• focusing on the attitudes and behaviours of those impacted versus the tangible benefits  of adopting portfolio management;

  • focusing on dis-benefits of portfolio management as well as benefits.

Influential behaviour would typically propose or want to see:

  • clear communication on the importance of portfolio management and its role in improving team motivation and thereby performance;

  • short term responsibilities for portfolio management identified and clarified with people;

  • encourage early interaction within the team and with stakeholders as part of the adoption process;

  • a broad view of the benefits of portfolio management adoption - intangible and non-financial.

Someone exhibiting influential behaviour would typically be perceived as:

  • over-estimating the value in some intangible and non-financial benefits of portfolio management to the organisation;

  • being overly optimistic regarding the ease with which portfolio management can be adopted.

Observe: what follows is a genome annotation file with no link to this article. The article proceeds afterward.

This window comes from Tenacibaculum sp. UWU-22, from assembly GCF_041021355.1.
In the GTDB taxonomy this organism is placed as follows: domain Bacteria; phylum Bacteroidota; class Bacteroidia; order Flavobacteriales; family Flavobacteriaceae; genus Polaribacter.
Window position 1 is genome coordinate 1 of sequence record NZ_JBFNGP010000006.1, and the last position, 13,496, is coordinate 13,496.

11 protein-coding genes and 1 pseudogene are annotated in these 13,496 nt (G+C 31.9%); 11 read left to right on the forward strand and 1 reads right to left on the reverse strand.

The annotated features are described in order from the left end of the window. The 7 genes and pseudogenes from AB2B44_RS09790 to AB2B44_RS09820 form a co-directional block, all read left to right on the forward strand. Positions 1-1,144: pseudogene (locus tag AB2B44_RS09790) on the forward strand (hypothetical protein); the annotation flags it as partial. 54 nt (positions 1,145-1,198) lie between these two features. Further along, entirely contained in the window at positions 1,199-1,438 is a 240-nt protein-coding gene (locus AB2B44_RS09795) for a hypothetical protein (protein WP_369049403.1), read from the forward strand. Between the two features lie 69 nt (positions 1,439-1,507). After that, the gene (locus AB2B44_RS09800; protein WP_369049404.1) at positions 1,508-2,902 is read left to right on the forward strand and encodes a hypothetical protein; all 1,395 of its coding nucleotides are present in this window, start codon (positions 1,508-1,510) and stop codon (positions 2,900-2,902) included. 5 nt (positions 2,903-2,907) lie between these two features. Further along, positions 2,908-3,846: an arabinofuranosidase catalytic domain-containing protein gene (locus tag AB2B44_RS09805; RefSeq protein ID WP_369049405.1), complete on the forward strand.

When operating portfolio management processes:

Concientious behaviour would typically propose or want to see:

  • the consistent use across the portfolio of methodical, fact-based tools and techniques that provide quantitative data to facilitate objective decision making;

  • principles and details of the way valuation tools should be used;

  • a methodical and evidence based approach to measuring the before and end-states, which objectively demonstrates the value of the portfolio;

  • a high proportion of information that is robust, verifiable and against which measurement can take place.

  • performance quantitatively judged during the management process;

  • a comprehensive and robust portfolio plan linking outputs to the necessary changes that will realise the benefits and all steps for a successful transition.

Dominant behaviour would typically propose or want to see:

  • the use of portfolio management tools and techniques that are quick to implement and provide short term value;

  • a focused set of data around which logical decisions can be made;

  • that lessons learned are taken into account and acted upon;

  • quantitative rather than qualitative output from the portfolio processes that allows speedy decision making;

  • flexible approaches which are there to act as guidance for those responsible for implementing the processes;

  • sufficient and verifiable information against which measurement can take place and progress can be easily monitored across the portfolio